Oduduru Will Run Faster At Olympics, Says Solomon Ogba
The Former President of the Athletics Federation of Nigeria (AFN), Solomon Ogba, said Nigerian athlete Divine Oduduru will run a faster time at the Tokyo Olympics after the sprinter came third at the Istvan Gyulai Memorial meeting in Budapest, Hungary.
Oduduru, who travelled from his base in the United States on Sunday, competed a few hours after arrival in Budapest. It was his first race since May 31 this year.
In Budapest, Nigeria’s 200m record holder looked to be coasting home after leading for all of 150m, until South Africa’s Akani Simbine came from behind and ran past him to win the 200m race at 20.25 seconds. Oduduru came third in a time of 20.38 seconds.
Ogba, who is the first vice president of the Nigeria Olympics Committee (NOC), commended Oduduru for the feat.
“I am very optimistic he (Oduduru) will run a faster time in Tokyo,” Ogba said. “This is his first race since May, and we are very impressed considering the fact that he travelled a long distance from the U.S. and competed soon on arrival.”
“Let us not count our chicks before they are hatched, but I see Oduduru running better than he just did when we get to Tokyo. Oduduru lost to Simbine in Budapest because he suffered jet lag.”
Oduduru ran inside 20 seconds (19.88) two months ago, and is one of the top athletes Team Nigeria is banking on for medals in Tokyo. He lost in the semifinal stage five years ago in Rio De Janeiro, Brazil where he made his Olympics debut.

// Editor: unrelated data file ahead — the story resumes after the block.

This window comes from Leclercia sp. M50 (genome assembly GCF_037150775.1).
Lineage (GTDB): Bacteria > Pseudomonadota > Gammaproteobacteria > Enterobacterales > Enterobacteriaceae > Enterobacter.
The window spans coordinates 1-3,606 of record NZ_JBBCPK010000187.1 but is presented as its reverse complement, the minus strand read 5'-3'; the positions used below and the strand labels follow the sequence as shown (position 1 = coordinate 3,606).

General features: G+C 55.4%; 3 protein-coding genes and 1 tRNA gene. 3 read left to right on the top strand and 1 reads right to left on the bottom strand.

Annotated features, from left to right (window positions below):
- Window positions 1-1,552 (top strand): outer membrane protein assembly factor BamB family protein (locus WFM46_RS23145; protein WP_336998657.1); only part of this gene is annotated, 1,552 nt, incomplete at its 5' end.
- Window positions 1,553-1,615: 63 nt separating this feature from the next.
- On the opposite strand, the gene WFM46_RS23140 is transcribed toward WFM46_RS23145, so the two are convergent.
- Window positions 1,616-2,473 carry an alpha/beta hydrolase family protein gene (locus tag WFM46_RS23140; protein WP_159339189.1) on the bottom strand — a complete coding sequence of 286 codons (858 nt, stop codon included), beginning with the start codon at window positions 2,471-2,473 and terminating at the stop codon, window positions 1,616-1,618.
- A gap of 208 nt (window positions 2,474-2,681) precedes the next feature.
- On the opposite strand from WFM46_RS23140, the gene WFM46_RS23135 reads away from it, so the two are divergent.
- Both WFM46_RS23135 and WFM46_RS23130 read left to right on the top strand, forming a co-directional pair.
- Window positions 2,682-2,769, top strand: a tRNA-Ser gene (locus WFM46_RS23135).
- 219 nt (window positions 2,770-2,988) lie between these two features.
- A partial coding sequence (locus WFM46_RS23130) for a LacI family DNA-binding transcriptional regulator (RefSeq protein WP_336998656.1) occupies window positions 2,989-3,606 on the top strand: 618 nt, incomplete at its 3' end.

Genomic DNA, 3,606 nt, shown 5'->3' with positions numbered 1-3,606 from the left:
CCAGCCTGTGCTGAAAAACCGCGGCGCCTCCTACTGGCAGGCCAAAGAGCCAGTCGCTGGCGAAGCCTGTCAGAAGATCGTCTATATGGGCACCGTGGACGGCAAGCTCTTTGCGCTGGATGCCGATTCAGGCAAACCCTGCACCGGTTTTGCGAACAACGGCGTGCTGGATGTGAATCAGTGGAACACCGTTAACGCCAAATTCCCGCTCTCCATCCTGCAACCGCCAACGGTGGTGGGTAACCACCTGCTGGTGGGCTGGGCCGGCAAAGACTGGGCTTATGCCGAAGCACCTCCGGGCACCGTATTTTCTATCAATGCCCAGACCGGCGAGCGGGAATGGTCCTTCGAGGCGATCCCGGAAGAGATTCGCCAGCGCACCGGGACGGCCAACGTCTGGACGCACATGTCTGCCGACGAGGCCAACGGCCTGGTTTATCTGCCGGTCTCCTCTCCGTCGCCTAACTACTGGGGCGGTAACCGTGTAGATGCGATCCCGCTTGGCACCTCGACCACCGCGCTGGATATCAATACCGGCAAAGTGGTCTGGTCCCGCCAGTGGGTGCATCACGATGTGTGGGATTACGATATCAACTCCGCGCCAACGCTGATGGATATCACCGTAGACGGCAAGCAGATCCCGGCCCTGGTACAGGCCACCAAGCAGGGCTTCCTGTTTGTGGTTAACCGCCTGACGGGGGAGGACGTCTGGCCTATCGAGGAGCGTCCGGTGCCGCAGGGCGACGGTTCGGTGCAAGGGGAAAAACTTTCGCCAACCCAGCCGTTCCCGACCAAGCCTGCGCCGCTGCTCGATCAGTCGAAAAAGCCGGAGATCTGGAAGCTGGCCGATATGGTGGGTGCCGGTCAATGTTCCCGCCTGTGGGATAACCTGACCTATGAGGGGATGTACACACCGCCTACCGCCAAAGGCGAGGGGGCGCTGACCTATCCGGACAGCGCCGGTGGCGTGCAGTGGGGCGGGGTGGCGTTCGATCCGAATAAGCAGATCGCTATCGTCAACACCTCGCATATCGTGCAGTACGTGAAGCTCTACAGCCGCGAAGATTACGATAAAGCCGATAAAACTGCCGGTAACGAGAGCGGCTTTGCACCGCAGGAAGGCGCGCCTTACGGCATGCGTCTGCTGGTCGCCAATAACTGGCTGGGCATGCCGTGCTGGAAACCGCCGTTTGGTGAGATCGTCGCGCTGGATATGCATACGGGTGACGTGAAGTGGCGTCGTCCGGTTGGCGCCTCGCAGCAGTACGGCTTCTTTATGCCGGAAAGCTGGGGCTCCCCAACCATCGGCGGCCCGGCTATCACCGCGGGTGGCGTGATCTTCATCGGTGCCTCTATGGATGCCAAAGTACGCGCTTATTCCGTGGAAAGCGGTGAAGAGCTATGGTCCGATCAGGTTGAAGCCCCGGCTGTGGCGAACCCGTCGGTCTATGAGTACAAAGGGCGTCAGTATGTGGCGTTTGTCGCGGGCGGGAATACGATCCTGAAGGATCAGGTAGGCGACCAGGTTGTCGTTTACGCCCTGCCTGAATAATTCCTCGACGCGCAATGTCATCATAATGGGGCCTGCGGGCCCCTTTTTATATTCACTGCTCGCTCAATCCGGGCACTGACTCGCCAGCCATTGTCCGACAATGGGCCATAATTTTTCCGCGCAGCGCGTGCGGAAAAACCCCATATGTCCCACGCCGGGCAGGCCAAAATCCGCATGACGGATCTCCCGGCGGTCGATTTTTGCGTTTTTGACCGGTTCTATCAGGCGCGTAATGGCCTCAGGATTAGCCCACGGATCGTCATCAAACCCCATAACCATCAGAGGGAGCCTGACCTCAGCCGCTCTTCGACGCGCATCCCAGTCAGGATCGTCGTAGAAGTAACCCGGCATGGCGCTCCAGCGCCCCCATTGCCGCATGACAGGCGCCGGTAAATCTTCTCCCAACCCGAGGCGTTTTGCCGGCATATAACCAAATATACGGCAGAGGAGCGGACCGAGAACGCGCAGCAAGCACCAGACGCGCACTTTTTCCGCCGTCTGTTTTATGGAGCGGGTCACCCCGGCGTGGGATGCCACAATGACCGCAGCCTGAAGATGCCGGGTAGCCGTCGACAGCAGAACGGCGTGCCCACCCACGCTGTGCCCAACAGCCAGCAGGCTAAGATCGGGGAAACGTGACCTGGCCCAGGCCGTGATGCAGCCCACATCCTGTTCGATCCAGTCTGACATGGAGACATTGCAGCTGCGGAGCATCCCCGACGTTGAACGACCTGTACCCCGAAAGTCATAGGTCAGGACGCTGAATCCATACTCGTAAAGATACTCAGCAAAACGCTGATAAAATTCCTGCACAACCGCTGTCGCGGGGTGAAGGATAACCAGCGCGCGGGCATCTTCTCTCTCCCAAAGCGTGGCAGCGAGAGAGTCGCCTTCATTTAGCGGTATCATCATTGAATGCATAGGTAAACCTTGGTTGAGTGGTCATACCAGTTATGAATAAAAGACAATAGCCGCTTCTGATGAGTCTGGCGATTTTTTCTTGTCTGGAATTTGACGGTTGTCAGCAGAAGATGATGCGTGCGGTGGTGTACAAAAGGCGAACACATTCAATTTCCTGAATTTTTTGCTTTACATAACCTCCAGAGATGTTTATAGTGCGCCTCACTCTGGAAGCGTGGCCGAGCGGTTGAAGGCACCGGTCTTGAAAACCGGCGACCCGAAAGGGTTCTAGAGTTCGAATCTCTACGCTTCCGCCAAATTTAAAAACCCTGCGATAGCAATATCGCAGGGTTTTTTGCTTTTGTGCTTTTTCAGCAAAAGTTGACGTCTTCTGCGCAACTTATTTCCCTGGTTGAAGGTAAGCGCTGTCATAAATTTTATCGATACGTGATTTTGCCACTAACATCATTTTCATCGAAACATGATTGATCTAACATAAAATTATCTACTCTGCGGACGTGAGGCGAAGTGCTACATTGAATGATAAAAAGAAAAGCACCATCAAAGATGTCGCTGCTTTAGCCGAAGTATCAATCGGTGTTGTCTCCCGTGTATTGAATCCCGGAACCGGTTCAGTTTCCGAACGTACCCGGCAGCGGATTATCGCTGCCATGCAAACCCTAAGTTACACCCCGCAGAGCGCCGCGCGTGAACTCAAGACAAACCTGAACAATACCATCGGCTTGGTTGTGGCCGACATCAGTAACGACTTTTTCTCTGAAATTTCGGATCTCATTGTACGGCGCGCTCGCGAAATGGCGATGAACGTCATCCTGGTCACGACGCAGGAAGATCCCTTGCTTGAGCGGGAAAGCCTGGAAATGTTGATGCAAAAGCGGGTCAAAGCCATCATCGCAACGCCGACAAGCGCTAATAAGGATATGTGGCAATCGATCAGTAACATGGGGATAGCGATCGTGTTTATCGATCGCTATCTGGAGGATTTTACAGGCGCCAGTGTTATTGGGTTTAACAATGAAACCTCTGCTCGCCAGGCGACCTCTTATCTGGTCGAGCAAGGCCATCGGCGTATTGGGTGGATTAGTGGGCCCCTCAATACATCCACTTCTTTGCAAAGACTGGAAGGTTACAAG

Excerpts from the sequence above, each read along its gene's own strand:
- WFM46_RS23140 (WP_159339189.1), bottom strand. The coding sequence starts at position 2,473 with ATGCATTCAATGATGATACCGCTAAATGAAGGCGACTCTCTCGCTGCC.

Meanwhile, South Africa’s Akani Simbine is the new king of speed in Africa following his sensational 9.84 seconds run to win in Budapest, Hungary on Tuesday. Simbine’s time is a hundreth of a second faster than the 9.85 seconds Nigeria’s Olusoji Fasuba ran in 2006 in Doha, Qatar.
Nigerian sprinter, Blessing Okagbare also ran a new 10.89 Personal Season’s Best in Hungary, while shot putter, Chukwuebuka Enekwechi came fourth in his event in his first competition in the European circuit this year.
Okagbare could not race past two Jamaicans, 2016 Rio Olympics double sprint champion, Elaine Thompson-Herah (10.71) and Shelly-Ann Fraser-Pryce (10.82), as well as fellow African, Cote d’Ivoire’s Marie-Jose Ta Lou, who ran 10.86 seconds to place third.
Okagbare won the event in 2016 and 2017 but faced her biggest test ever at the event on Tuesday.
Chidi Nwoke/The Guardian.